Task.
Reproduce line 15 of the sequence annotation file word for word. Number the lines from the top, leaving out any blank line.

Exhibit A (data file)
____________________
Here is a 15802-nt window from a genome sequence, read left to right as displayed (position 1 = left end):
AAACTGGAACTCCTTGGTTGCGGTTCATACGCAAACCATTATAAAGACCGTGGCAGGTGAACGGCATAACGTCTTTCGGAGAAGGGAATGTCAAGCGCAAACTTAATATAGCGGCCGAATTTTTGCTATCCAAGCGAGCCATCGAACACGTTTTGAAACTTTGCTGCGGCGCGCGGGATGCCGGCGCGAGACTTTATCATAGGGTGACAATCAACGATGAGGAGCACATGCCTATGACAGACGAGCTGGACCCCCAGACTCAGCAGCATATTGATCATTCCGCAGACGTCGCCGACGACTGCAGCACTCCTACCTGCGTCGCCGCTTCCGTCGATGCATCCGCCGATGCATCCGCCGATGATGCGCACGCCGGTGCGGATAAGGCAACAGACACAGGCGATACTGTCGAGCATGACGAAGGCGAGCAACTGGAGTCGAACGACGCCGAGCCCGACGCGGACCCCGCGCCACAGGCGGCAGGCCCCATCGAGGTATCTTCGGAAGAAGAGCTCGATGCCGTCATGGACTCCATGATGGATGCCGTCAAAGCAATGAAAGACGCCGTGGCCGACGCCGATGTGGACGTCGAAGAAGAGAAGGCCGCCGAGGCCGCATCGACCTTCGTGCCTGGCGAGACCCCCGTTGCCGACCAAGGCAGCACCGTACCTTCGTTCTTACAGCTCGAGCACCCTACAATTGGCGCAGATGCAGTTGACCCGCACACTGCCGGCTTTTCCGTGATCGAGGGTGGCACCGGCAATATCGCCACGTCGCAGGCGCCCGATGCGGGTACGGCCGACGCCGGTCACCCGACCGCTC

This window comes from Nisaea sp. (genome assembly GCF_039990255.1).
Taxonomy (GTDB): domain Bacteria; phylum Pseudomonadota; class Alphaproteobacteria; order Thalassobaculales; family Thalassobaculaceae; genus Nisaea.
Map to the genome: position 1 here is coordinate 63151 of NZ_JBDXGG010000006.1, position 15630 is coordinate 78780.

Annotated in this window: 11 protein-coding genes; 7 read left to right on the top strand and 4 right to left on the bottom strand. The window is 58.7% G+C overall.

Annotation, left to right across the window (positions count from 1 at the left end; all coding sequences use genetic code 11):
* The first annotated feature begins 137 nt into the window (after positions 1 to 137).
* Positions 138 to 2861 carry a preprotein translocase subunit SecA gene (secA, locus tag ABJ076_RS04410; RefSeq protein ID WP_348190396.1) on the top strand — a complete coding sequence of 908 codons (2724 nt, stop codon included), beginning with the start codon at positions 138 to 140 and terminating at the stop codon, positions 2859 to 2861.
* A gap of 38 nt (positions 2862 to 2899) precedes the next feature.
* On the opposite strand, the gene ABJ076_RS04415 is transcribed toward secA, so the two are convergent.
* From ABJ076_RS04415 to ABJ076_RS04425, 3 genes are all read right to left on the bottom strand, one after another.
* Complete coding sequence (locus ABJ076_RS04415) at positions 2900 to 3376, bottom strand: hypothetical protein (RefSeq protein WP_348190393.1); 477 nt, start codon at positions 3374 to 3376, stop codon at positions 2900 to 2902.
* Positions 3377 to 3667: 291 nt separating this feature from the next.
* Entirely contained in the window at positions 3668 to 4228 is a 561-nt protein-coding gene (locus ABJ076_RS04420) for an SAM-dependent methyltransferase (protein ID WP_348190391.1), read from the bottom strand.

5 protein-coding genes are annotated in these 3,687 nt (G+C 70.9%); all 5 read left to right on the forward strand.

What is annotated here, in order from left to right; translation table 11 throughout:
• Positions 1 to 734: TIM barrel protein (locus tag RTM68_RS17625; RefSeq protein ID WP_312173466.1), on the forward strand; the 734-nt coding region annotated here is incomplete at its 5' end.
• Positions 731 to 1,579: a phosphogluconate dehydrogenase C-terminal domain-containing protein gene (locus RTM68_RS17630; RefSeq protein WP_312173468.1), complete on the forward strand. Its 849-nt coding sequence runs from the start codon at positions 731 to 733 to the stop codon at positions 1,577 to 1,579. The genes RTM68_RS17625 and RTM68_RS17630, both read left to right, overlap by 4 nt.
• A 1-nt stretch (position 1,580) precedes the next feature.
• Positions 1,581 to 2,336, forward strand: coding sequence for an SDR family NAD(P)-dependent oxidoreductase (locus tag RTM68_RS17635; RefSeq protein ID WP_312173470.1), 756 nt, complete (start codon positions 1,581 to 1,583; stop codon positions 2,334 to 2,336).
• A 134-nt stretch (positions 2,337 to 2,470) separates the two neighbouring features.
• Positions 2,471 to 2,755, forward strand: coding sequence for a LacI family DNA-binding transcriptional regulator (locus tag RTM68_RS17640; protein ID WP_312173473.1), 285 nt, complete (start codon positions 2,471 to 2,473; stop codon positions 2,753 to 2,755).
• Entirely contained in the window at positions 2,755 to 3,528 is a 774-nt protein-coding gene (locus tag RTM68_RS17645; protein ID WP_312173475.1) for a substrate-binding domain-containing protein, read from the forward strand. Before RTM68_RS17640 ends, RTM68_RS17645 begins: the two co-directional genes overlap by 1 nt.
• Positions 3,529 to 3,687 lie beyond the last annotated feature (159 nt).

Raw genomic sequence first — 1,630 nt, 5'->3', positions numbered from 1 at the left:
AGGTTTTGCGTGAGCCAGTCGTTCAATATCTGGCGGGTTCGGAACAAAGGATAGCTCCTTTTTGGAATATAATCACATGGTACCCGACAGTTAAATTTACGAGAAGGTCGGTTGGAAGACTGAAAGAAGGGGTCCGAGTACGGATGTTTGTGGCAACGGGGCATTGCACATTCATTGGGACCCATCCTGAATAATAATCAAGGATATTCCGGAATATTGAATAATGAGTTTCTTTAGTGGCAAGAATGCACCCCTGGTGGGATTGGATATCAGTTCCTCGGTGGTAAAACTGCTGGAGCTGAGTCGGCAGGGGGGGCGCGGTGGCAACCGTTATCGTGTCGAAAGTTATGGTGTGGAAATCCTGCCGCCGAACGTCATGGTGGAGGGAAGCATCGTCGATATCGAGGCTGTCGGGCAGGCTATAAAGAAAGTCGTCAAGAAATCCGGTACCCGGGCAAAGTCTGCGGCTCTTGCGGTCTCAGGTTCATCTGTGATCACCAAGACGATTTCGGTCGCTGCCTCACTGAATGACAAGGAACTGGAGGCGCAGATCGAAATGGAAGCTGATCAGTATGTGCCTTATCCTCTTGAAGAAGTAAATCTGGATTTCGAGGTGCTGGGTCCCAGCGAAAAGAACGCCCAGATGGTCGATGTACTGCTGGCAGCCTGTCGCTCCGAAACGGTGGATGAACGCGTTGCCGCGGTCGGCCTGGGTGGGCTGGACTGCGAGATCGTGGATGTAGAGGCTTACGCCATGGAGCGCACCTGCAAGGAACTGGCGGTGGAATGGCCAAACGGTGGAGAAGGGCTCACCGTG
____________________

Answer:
* Entirely contained in the window at positions 3668 to 4228 is a 561-nt protein-coding gene (locus ABJ076_RS04420) for an SAM-dependent methyltransferase (protein ID WP_348190391.1), read from the bottom strand.